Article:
Radio Days followed one of Allen's most ambitious films, Hannah and Her Sisters (1986), and seemed to be done for comic relief after the emotional complexity of the previous film. Allen himself told interviewer Stig Bjorkman, "I think of Radio Days basically as a cartoon. If you look at my mother, my Uncle Abe, my schoolteacher, my grandparents, they were supposed to be cartoon exaggerations of what my real-life people were like." Allen himself narrates the film, in the first person.
Allen's use of music in his films has always been masterful, and Radio Days is one of the finest examples of his mastery. In fact, he told Bjorkman, music was the original starting point for the film. "It originated from an idea that I wanted to pick out a group of songs that were meaningful to me, and each one of those songs suggested a memory. Then this idea started to evolve: how important radio was to me when I was growing up, and how important and glamorous it seemed to everyone." There are 43 songs used in the film, and some standout musical moments. In one scene, a teenage girl lip-synchs to a Carmen Miranda song, her head wrapped in a towel turban, watching herself in the mirror. Her father and uncle, charmed by her charade, join in. Near the end of the film, it's New Year's Eve 1943. Diane Keaton, in a cameo as a band vocalist, sings (in her own voice) the Cole Porter standard that expresses the longing of a war-weary nation: You'd Be So Nice To Come Home To. Allen says, "I wanted to make sure, since Diane was making one little appearance in the picture, that the song was potent." It was.
Radio Days marks the only time that Allen's two longtime companions and muses - former flame Diane Keaton and his then-current partner Mia Farrow - appeared in the same film. Keaton has remained friends with Allen over the years; Farrow has not. After a bitter, litigious, and highly publicized breakup, Farrow remains estranged from Allen and her daughter, Allen's wife Soon-Yi Previn.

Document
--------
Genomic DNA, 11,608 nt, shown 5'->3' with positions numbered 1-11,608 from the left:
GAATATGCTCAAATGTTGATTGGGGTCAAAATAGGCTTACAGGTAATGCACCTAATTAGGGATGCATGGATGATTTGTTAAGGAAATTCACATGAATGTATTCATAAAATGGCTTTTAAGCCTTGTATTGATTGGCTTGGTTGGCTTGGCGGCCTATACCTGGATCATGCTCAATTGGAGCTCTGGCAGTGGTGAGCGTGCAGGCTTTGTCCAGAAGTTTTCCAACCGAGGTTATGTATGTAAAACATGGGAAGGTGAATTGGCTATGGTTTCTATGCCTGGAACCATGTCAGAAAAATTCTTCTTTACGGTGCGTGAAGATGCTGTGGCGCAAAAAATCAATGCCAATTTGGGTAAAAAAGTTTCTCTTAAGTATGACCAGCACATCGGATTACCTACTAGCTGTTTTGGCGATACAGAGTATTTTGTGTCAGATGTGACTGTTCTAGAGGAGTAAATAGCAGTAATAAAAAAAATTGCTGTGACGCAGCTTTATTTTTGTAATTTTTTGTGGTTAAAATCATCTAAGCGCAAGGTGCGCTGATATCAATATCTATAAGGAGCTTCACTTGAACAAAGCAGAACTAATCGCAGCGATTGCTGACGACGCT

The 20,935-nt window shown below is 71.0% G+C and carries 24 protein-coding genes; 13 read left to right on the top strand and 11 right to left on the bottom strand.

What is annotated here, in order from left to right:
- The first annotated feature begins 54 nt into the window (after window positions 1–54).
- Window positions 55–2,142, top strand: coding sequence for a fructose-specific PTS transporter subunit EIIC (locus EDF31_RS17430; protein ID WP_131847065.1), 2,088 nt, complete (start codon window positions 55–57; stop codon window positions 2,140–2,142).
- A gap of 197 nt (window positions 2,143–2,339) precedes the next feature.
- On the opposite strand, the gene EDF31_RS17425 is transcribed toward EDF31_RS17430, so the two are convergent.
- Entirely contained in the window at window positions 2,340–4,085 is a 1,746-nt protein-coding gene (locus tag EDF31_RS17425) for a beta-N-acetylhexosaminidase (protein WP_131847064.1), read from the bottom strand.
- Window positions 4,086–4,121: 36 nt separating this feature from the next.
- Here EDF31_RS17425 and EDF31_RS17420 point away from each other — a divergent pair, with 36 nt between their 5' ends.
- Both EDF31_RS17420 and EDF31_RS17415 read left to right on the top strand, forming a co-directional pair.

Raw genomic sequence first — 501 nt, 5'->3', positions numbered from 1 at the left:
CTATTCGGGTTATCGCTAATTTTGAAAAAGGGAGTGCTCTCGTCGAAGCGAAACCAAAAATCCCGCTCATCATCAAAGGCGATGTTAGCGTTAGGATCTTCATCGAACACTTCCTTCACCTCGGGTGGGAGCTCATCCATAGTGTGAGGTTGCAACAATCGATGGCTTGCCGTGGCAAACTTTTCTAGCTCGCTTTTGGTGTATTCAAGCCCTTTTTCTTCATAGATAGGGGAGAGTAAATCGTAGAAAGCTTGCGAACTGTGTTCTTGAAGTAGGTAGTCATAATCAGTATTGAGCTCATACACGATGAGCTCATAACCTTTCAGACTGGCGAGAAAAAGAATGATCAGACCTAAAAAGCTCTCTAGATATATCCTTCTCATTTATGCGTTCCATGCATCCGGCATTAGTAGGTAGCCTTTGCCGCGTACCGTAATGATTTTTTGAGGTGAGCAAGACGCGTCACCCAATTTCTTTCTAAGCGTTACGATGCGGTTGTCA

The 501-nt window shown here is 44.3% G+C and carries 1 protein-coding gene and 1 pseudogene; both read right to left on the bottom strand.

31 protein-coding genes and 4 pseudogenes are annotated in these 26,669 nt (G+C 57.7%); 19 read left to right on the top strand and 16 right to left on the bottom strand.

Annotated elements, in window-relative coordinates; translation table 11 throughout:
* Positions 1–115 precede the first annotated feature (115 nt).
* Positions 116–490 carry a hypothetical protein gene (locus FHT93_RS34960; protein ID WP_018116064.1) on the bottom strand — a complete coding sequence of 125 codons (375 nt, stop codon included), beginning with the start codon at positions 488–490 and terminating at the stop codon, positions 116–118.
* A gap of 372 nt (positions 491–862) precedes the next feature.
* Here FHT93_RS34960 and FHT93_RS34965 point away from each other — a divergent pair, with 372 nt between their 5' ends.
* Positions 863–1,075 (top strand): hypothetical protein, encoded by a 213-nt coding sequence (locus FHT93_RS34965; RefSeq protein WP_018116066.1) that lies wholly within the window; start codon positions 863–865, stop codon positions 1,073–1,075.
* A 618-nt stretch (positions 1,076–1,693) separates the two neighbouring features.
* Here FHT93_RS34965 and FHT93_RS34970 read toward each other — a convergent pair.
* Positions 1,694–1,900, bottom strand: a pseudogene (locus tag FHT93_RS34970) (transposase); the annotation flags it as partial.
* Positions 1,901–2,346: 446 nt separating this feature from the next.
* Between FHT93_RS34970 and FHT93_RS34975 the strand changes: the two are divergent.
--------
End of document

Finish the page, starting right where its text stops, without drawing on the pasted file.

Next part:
Reviews for Radio Days were mostly raves, although there were a few dissenters, such as the always-acerbic John Simon of the National Review, who called it "really a congeries of blackout sketches barely bothering to make like a connected narrative, scoring now and then and falling flat the rest of the time." But Variety called it "One of Allen's most purely entertaining pictures. It's a visual monolog of bits and pieces from the glory days of radio and people who tuned in.... Radio Days is not simply about nostalgia, but the quality of memory and how what one remembers informs one's present life." Roger Ebert compared it to Fellini's Amarcord (1973). "What they evoke isn't the long-ago time itself, but the memory of it." Vincent Canby wrote in the New York Times, "Radio Days is so densely packed with vivid detail of place, time, music, event and character that it's impossible to take them all in at one sitting." Allen's warm, funny screenplay and Santo Loquasto's nostalgic and detailed art direction both received Oscar® nominations.
After Radio Days, Allen returned to more somber, complex stories, starting with September (1987). It was a cycle that would last through several films, before he took another purely comic break with Manhattan Murder Mystery in 1993.
Director: Woody Allen
Producer: Robert Greenhut
Screenplay: Woody Allen
Cinematography: Carlo Di Palma
Editor: Susan E. Morse
Costume Design: Jeffrey Kurland
Production Designer: Santo Loquasto
Music Director: Dick Hyman
Cast: Seth Green (Little Joe), Julie Kavner (Mother), Michael Tucker (Father), Dianne Wiest (Aunt Bea), Josh Mostel (Uncle Abe), Renee Lippin (Aunt Ceil), Joy Newman (Ruthie), Mia Farrow (Sally White), Wallace Shawn (Masked Avenger), Danny Aiello (Rocco).
C-89m. Letterboxed. Closed captioning.
by Margarita Landazuri